The intensity signals used for the reconstruction are those from detector elements clustered around the slice plane Zr for a given projection at a beam angle β and at other beam angles β preceding or following the given beam angle. For a detector array 44 having six columns and hence six detector elements 18' in each row, for example, six intensity signals which are selected from those projections clustered symmetrically on each side of the desired slice plane Zr.
Referring to FIG. 3(c), at slice plane position Zr, the reconstruction of the slice image requires data for approximately 2π of gantry rotation represented by projection line 70. For example, the intensity signals for a slice plane image at Zr for a given angle β1 may be generally taken from the first, second, third, fourth, fifth and sixth detector elements 18' corresponding to z-axis locations Z1, Z2, Z3, Z4, Z5, and Z6, all within a row of detector array 44 at one beam angle. For another angle β2, however, the helical movement of the gantry means that the z-axis locations of the detector elements 18' within the physical detector array 44, are no longer symmetrically clustered about the z-axis position of the slice plane Zr. Accordingly, the interpolated projection set may employ detector signals from the second, third, fourth, fifth and sixth detector elements 18' of a given row at the beam angle β2 and the detector signal from the first detector element of the same row at gantry position β2 +2π.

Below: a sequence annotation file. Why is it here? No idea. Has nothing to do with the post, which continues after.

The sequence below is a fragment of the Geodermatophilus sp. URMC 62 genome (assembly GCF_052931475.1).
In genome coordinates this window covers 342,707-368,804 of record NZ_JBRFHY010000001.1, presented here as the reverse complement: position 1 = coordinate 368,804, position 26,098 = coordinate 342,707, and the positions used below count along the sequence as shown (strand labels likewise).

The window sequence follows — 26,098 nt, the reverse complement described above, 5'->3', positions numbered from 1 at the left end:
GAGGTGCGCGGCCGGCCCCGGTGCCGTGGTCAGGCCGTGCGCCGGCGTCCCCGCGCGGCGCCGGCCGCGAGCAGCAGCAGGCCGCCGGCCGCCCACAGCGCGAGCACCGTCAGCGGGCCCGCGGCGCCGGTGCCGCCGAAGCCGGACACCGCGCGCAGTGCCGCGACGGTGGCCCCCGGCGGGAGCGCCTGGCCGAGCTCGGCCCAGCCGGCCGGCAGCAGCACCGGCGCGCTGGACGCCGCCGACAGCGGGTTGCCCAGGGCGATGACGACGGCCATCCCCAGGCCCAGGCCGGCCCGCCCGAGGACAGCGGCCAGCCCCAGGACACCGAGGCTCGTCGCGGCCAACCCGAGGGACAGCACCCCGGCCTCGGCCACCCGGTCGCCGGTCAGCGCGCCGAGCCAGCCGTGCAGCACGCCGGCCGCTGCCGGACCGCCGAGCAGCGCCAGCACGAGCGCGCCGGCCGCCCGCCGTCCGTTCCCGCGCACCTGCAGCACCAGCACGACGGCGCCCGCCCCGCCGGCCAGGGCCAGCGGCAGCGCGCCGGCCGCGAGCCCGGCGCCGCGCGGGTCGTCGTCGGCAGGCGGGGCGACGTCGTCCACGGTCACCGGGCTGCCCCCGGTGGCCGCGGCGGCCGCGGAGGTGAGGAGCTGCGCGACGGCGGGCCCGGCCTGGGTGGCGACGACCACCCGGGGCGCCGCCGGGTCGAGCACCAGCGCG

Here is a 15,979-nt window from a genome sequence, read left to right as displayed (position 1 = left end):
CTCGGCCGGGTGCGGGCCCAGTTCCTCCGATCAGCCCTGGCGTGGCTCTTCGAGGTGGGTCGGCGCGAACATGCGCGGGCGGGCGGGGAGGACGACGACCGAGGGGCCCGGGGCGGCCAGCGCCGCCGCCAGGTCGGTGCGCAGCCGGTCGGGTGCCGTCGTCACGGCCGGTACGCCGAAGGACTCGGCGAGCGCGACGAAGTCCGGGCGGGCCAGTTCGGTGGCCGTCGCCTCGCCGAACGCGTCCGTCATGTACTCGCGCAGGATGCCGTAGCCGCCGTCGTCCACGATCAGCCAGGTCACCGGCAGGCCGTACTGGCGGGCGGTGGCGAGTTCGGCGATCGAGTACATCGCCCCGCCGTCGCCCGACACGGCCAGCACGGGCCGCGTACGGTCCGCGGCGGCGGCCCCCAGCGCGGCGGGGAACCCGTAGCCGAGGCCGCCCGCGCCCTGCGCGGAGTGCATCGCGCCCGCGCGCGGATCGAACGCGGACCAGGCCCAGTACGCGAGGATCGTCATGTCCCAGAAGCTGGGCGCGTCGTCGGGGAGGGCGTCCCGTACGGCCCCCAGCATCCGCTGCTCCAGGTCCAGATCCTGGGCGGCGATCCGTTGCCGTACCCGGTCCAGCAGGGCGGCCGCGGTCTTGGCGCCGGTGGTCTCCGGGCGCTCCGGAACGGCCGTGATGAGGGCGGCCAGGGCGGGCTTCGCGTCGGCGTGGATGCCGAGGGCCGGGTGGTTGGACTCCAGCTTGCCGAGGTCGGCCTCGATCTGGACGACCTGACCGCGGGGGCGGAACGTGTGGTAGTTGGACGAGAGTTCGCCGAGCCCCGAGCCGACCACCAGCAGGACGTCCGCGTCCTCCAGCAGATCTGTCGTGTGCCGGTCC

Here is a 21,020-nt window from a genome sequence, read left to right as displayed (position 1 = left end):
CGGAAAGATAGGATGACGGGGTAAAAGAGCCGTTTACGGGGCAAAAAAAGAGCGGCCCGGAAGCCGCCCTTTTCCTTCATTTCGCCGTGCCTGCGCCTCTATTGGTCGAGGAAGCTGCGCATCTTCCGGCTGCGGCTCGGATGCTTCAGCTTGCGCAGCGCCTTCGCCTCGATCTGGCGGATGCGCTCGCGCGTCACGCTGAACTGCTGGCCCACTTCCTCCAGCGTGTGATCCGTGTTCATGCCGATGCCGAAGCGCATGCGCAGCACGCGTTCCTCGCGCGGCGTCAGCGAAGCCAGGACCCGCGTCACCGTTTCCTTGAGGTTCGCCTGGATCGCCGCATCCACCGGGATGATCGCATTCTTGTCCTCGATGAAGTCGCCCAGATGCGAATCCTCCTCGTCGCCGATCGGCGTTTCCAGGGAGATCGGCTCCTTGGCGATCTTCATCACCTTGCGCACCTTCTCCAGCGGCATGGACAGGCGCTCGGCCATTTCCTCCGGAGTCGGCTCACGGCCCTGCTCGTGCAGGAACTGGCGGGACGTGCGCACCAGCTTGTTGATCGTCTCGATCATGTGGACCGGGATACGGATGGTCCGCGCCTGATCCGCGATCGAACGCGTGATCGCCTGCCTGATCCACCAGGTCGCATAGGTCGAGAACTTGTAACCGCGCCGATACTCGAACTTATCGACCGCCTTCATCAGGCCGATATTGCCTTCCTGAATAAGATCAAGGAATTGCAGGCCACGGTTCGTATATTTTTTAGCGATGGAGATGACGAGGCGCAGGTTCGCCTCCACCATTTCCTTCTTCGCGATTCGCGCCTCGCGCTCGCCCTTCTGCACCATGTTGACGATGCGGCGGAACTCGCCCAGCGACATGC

The operation of the selection of intensity signals during helical scanning results in the intensity signals from detector elements, at one end of the detector array 44, being dropped in favor of the intensity signals from detector elements with successive beam angles β+2π. The intent is to have the multiple z-axis positions of the intensity signals from the detector elements 18' to be close to the position of the slice plane Zr.